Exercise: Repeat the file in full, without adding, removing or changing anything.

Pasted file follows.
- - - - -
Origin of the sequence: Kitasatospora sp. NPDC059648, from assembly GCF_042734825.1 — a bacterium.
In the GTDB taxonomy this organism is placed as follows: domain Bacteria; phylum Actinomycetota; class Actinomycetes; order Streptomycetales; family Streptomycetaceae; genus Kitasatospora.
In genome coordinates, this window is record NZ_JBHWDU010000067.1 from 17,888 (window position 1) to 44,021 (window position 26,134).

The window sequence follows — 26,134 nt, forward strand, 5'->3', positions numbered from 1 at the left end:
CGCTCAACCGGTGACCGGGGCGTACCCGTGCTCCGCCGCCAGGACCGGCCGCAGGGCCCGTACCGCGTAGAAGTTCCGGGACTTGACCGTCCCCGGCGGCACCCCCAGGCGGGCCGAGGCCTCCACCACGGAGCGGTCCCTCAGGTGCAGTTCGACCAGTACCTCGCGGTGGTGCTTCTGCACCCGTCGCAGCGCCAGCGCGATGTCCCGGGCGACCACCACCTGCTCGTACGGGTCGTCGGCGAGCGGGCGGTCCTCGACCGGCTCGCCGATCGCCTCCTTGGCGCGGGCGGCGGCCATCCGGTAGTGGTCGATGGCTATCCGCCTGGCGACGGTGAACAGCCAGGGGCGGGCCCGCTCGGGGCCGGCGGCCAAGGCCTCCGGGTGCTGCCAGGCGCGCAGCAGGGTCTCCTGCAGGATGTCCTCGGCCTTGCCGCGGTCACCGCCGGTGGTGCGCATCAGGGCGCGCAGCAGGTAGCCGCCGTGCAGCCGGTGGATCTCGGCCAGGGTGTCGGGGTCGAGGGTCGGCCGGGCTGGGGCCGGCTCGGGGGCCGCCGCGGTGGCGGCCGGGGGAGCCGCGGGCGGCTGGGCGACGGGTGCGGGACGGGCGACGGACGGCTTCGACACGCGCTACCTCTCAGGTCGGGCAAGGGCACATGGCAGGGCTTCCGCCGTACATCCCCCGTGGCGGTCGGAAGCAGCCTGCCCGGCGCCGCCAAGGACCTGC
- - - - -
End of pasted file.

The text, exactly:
Origin of the sequence: Kitasatospora sp. NPDC059648, from assembly GCF_042734825.1 — a bacterium.
In the GTDB taxonomy this organism is placed as follows: domain Bacteria; phylum Actinomycetota; class Actinomycetes; order Streptomycetales; family Streptomycetaceae; genus Kitasatospora.
In genome coordinates, this window is record NZ_JBHWDU010000067.1 from 17,888 (window position 1) to 44,021 (window position 26,134).

The window sequence follows — 26,134 nt, forward strand, 5'->3', positions numbered from 1 at the left end:
CGCTCAACCGGTGACCGGGGCGTACCCGTGCTCCGCCGCCAGGACCGGCCGCAGGGCCCGTACCGCGTAGAAGTTCCGGGACTTGACCGTCCCCGGCGGCACCCCCAGGCGGGCCGAGGCCTCCACCACGGAGCGGTCCCTCAGGTGCAGTTCGACCAGTACCTCGCGGTGGTGCTTCTGCACCCGTCGCAGCGCCAGCGCGATGTCCCGGGCGACCACCACCTGCTCGTACGGGTCGTCGGCGAGCGGGCGGTCCTCGACCGGCTCGCCGATCGCCTCCTTGGCGCGGGCGGCGGCCATCCGGTAGTGGTCGATGGCTATCCGCCTGGCGACGGTGAACAGCCAGGGGCGGGCCCGCTCGGGGCCGGCGGCCAAGGCCTCCGGGTGCTGCCAGGCGCGCAGCAGGGTCTCCTGCAGGATGTCCTCGGCCTTGCCGCGGTCACCGCCGGTGGTGCGCATCAGGGCGCGCAGCAGGTAGCCGCCGTGCAGCCGGTGGATCTCGGCCAGGGTGTCGGGGTCGAGGGTCGGCCGGGCTGGGGCCGGCTCGGGGGCCGCCGCGGTGGCGGCCGGGGGAGCCGCGGGCGGCTGGGCGACGGGTGCGGGACGGGCGACGGACGGCTTCGACACGCGCTACCTCTCAGGTCGGGCAAGGGCACATGGCAGGGCTTCCGCCGTACATCCCCCGTGGCGGTCGGAAGCAGCCTGCCCGGCGCCGCCAAGGACCTGC